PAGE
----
The January 2017 Long Range Financial Plan considered remaining CIP expenditures, their timing, and available sources of funds to recommend a debt structure that uses a hybrid combination of governmental loans and public bonds.
Debt service payments will increase in FY 2017-18 as repayment begins on a State Revolving Fund Loan associated with treatment plant upgrades. In addition, in the fall of 2017, SVCW expects to issue wastewater revenue bonds, with a currently estimated net value of $45 million, to support ongoing CIP projects. Annual debt service payments in FY 2017-18 are estimated at $12.35 million.
John D. Seybert,
Redwood City Council
West Bay Sanitary District Board
San Carlos City Council
Belmont City Council
Each year, SVCW management sets goals to ensure its communities' wastewater is conveyed and treated in a safe and dependable manner. Key achievements during the past year include (partial list):
- Treated approximately 5.3 billion gallons of water in 2016 while meeting regulatory standards.
- Produced 3,490 dry tons of biosolids that are beneficially reused for soil amendments and composting.
- Continued uninterrupted treatment plant operations while large construction projects were being undertaken:
- Primary Sedimentation Tanks 3 & 4 upgrades.
- Cleaned and rehabilitated Digester 3.
- Standby Generator 4 & 5 installation.
- Redwood City Pump Station replacement of Reinforced Concrete pipe with HDPE pipe.
- Effluent Outfall pipeline replacement
- Participated with Engineering Division and Kennedy Jenks Engineering in California Energy Commission Food Waste Study.
- Completed large, multi-year and multi-process automation of the treatment plant's solids processing facilities. Automation of these processes enables Operations staff to monitor and optimize the processing of solids. This will reduce maintenance costs, downtime, and enable more efficient operations.
- Participated in the creation of a Memorandum of Understanding with water partners to study the feasibility of developing potable reuse as a new water supply for the region.
- Received a $2 million grant award to demonstrate the water recovery and energy savings provided by a Staged Anaerobic Fluidized-bed Membrane Bioreactor or SAFMBR ("SAFE" MBR).
- Addressed and relieved three emergency conditions: Redwood City Pump Station, Outfall pipeline, and Information Services servers. Addressed a near-emergency: Gravity Thickener failures.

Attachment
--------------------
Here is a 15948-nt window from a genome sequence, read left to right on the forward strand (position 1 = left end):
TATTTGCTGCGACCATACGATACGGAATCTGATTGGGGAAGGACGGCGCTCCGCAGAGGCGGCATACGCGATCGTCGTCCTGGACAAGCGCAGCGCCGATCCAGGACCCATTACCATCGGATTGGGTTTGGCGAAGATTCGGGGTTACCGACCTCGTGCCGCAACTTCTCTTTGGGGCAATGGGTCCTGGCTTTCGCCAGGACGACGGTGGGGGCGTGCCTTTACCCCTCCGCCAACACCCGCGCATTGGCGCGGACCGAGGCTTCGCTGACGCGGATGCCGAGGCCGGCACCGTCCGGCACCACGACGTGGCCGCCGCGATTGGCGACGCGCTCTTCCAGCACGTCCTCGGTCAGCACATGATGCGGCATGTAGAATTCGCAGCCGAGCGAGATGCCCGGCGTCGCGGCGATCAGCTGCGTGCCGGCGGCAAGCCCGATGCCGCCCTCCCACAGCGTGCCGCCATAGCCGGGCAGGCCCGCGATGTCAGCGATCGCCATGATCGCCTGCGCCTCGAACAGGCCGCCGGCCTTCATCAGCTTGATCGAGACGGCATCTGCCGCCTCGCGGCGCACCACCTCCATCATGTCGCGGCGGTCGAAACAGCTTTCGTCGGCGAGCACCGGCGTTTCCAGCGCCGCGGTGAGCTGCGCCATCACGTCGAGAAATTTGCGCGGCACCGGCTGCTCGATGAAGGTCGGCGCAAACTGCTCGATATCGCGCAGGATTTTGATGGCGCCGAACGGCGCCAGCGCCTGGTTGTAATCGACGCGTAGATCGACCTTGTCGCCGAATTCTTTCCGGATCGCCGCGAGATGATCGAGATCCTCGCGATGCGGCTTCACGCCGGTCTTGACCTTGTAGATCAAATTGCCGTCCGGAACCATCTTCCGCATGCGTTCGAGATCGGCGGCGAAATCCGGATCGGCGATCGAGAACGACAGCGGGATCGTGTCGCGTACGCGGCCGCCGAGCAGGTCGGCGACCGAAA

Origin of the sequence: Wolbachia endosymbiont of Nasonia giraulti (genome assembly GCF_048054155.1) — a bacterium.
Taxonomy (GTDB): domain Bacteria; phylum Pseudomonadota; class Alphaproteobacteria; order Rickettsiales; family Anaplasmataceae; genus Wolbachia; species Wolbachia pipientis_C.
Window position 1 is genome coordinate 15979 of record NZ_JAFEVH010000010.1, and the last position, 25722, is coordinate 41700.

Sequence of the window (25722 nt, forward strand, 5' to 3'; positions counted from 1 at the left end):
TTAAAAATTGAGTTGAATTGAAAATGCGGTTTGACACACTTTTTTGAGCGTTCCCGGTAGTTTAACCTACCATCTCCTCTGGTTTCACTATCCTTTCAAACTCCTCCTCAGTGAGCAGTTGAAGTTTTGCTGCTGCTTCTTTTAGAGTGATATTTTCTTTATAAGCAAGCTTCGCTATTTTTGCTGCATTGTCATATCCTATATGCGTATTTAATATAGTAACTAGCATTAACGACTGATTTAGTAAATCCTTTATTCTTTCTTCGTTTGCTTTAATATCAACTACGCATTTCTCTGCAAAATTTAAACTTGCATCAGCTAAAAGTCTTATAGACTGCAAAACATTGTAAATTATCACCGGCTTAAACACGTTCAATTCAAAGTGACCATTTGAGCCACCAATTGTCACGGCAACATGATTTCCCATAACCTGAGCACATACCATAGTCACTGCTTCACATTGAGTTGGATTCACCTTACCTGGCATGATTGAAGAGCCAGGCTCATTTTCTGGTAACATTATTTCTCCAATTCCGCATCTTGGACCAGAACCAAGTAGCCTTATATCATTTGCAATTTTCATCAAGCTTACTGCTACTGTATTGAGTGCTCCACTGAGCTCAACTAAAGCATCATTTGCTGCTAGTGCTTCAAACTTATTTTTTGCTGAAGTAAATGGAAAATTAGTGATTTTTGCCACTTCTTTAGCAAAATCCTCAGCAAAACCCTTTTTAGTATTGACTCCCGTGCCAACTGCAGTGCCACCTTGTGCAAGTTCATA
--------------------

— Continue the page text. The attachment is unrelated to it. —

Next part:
- Increased plant electrical reliability by constructing two new standby generators.
- Collaborated with Operations Division to bring screening facilities to the Grease Receiving Station, evaluating costs to feed into discharge fee to haulers, resulting in increased amounts of grease being received and higher biogas production.
- Completed 9,167 corrective and preventative maintenance work orders to ensure systems reliably operate in all facilities.
- Utilized internal staff to make programming logic changes that improve the process reliability of recycled water, automate the returned activated sludge control, automate fixed film reactor operations, automated aeration dissolved oxygen control system, and reutilize hot water from the cogeneration system for digester and building heat.
- Rehabilitated San Carlos Pump Station sewage pumps suction piping.
- Performed 127 industrial sampling events to ensure compliance with federal and local Limit Permitting requirements.
- Partnered with lab staff to perform 80 pump station sampling events to gather the data for the SVCW Flow and Loading Report. This sampling is required to determine member agency loading
- Led a Community Outreach Program to reach 2100 students through the Sewer Science and elementary school programs, 326 people attended plant tours and approximately 300 people were contacted with informational flyers/word of mouth at the SVCW Outreach Booth during two Earth Day Fairs.
- Processed more than 10,000 samples with 25,000 tests to generate 68,000 data points in support of plant operations, permit regulations, Environmental Services, and customer projects.
- Expanded the list of certified test methods to include orthophosphate, nitrite, and nitrate by Ion Chromatography. These analytics are critical to tracking nutrient removal at the treatment plant. Testing in-house shortens turn-around time and reduces costs when compared to using a contract laboratory.
- Conducted more than 16 health and safety trainings to SVCW staff during the year. A key component of SVCW safety programs, training ensures employees know how to do their job safely and reduces risk exposure.
- Staff was highly involved with Water ISAC (Information Sharing and Analysis Center), which leverages Homeland Security directives to analyze threat data from the federal government level that could affect the water/wastewater communities.
- Built a failover system for the Supervisory Control and Data Acquisition (SCADA) system by replacing and configuring network switches. Now, in the event of a disastrous system outage, plant Operations Division staff can continue to collect plant data and control equipment.
Administration & Finance:
- Submitted a Letter of Interest to the Environmental Protection Agency to request a $194 million Water Infrastructure Finance and Innovation Act (WIFIA) loan.
- Closed a low-cost financing agreement with the State Water Resource Control Board that finances $14 million in environmental and preliminary planning activities associated with the Conveyance Project.
- With the upcoming retirement of the Administrative Services Director, worked towards distributing her duties to existing staff. Trained a new Human Resources Director, ensuring enough overlap existed for knowledge transfer. Transferred Commission support and agenda preparation to the Administrative Assistant.